Xen is a feature

From: Jeremy Fitzhardinge
Date: Thu May 28 2009 - 20:45:56 EST

Ingo Molnar wrote:
Xen changes - especially dom0 - are overwhelmingly not about improving Linux, but about having some special hook and extra treatment in random places - and that's really bad.

You've made this argument a few times now, and I take exception to it.

It seems to be predicated on the idea that Xen has some kind of niche usage, with barely more users than Voyager. Or that it is a parasite sitting on the side of Linux, being a pure drain.

Neither is true. Xen is very widely used. There are at least 500k servers running Xen in commercial user sites (and untold numbers of smaller sites and personal users), running millions of virtual guest domains. If you browse the net at all widely, you're likely to be using a Xen-based server; all of Amazon runs on Xen, for example. Mozilla and Debian are hosted on Xen systems.

Hardware vendors like Dell and HP are shipping servers with Xen built into the firmware, and increasingly, desktops and laptops. Many laptop "instant-on/instant-access" features are based on a combination of Xen and Linux.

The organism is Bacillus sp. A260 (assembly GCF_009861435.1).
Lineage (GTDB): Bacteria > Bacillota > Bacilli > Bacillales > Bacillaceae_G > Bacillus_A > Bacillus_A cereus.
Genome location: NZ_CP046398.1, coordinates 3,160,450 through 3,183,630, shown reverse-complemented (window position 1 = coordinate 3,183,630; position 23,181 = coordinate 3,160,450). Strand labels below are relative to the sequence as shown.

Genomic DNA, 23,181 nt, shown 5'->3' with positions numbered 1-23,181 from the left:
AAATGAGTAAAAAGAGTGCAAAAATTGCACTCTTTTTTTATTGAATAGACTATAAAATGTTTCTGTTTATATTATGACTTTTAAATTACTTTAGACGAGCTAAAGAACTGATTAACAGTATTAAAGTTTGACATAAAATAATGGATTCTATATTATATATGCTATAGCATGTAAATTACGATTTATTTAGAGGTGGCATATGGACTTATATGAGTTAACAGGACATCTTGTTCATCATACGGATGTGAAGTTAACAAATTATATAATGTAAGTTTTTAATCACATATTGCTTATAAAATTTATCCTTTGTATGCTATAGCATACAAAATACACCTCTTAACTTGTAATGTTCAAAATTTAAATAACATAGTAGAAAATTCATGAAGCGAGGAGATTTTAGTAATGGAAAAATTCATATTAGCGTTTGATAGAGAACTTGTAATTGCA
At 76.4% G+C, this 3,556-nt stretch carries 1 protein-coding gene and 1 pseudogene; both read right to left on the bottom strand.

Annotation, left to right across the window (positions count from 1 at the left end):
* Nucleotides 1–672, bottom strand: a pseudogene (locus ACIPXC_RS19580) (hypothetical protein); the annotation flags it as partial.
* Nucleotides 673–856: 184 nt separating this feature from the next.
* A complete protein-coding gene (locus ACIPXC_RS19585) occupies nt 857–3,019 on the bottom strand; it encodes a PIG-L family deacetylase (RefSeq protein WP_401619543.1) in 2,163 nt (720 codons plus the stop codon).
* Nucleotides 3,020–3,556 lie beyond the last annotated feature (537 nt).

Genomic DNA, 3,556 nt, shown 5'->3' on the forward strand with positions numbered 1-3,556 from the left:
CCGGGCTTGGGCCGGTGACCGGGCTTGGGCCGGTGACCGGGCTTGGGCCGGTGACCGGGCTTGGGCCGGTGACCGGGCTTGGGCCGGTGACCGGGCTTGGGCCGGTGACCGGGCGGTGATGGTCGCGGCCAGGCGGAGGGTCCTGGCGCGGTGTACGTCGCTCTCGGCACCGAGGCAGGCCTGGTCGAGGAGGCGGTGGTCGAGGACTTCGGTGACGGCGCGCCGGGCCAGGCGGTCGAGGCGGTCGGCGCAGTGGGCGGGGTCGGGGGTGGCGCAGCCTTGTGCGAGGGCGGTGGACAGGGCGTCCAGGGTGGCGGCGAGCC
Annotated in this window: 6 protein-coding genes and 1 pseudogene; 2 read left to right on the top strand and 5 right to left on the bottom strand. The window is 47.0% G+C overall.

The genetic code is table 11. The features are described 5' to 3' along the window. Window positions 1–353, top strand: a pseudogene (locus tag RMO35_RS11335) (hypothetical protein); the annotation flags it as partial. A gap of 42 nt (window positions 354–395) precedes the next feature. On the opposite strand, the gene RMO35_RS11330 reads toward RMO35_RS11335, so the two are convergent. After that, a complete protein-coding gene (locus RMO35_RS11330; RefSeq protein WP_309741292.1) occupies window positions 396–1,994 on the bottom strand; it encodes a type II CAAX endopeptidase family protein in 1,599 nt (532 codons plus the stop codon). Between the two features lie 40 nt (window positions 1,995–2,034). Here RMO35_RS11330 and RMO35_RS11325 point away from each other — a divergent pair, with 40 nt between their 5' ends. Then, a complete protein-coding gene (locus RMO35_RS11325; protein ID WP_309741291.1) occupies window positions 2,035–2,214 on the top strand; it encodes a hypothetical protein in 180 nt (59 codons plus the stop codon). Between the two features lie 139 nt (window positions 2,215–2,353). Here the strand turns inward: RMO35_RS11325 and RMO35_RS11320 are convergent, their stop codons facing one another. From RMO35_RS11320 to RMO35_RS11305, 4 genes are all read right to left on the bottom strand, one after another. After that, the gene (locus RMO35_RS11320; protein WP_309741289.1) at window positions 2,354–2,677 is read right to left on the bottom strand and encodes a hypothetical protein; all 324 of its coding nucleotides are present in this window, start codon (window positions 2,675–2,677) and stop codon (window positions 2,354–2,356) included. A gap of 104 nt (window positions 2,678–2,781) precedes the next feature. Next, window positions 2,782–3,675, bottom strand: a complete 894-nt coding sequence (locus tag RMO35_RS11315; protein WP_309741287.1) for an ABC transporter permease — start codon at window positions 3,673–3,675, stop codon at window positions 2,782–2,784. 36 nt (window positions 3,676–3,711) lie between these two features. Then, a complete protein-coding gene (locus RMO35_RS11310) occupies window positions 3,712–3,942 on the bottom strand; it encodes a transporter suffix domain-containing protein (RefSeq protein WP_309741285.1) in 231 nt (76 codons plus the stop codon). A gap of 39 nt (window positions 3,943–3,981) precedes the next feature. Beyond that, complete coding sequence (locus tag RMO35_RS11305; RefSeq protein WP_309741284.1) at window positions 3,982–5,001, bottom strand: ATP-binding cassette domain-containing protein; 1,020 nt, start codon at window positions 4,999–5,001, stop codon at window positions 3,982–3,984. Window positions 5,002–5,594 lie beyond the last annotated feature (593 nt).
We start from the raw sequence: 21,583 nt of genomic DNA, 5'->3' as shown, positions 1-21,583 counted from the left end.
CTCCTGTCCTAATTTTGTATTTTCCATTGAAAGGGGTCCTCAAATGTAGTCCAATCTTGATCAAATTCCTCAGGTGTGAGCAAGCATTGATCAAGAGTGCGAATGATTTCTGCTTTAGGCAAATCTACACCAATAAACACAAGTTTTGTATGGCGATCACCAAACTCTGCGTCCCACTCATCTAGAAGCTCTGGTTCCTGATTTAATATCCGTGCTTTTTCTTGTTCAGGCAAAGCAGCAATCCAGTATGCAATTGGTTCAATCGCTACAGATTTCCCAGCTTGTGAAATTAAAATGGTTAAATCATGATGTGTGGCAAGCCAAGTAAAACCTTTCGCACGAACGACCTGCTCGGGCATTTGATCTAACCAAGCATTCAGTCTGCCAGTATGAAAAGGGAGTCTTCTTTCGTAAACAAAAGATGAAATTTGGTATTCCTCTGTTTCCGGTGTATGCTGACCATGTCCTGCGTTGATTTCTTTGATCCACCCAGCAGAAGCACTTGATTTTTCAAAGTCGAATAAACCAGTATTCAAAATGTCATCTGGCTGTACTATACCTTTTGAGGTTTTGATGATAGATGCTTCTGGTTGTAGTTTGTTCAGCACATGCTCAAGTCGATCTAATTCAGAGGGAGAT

All major Linux distributions support running as a Xen guest, and many support running as a Xen host.

For these users, Xen support is an active feature of Linux; Linux without Xen support would be much less useful to them, and better Xen support would be more useful. For them, Xen support is no different from any other kind of platform support. They are being actively hampered by the fact that the only dom0 support is available in the form of either ancient or very patched kernels.

To them, improved Xen support *is* "improving Linux".

Your view appears to be that virtualization is either useless, or a neat trick useful for doing a quick kernel test (which is why kvm got early traction in this community; it is well suited to this use-case). But that is a very parochial kernel-dev view. For many users, virtualization (in general, but commonly on Xen) has become an absolutely essential part of their computing infrastructure, and they would no more go without it than they would go without ethernet.

We're taking your technical critiques very seriously, of course, and I appreciate any constructive comment. But your baseline position of animosity towards Xen is unreasonable, unfair and unnecessary.

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